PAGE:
#2: Check what they do, not just what they know

Vulnerability assessments look for evidence that employees are adhering to security best practices. The presence of sticky notes with passwords or sensitive information visible on computer screens are a red flag that what employees know may not be translating to what they do.


#3: Put security in personal terms

Some companies are realizing increased employee commitment to organizational security practices after training them how to protect their personal and financial security. The assumption is when employees build a habit of security in their personal life, it extends into their professional environment


#5: Remember the limits of training

Because there is no fool-proof, blanket security plan, experts recommend a layered approach which includes both proactive employee training and automated security solutions.


CEO fraud and other social engineering scams continue to make the list of the top security concerns for 2017. Banks and credit unions can’t eliminate the potential for malicious threats, but they can arm their employees with the security training needed to combat the ever-sophisticated social schemes.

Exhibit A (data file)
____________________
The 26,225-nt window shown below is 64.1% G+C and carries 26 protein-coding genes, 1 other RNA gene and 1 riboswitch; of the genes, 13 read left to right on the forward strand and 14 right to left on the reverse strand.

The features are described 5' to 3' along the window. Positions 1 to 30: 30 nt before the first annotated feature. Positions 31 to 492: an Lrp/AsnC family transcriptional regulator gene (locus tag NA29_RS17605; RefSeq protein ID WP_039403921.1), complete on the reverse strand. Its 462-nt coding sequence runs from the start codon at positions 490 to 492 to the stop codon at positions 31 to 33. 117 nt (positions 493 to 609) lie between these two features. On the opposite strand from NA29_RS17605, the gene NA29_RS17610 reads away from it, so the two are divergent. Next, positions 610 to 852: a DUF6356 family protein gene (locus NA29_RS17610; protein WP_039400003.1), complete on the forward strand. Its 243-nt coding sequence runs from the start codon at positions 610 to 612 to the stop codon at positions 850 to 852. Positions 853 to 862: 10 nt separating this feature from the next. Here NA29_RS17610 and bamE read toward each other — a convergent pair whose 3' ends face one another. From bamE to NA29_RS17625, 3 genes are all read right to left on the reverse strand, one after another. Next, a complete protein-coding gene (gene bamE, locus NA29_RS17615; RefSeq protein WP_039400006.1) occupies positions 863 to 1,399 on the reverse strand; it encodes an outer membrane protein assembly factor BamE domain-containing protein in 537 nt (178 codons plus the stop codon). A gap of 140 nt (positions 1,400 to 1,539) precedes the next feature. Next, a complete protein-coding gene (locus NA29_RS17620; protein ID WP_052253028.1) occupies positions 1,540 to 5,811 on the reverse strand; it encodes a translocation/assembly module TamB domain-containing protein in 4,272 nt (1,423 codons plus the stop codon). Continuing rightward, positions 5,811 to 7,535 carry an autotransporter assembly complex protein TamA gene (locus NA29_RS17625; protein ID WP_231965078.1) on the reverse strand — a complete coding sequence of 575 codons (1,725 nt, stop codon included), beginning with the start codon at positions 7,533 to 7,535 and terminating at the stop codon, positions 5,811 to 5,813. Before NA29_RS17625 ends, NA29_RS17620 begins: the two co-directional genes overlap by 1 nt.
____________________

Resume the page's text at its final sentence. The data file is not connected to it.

Contact SPC to explore the advanced training options to equip your employees and protect your assets.


SPC – Helping bank and credit union professionals sleep better at night.





Whether it’s your home, your car or your bank business, routine maintenance is part of responsible ownership. It’s generally agreed upon that changing your car’s oil every 3 to 5,000 miles will keep your engine running at optimal performance. Inserting a penny in a worn area of your tire tread helps determine if new tires are needed. And, replacing smoke detector batteries twice a year ensures your home fire detection system remains operational.


But what about your bank or credit union? How do you make sure your equipment and security system is up to par and not outdated? How often should you perform a bank equipment check? And, what are you looking for to determine optimal efficiency?


How Long Should Your Bank Equipment Last?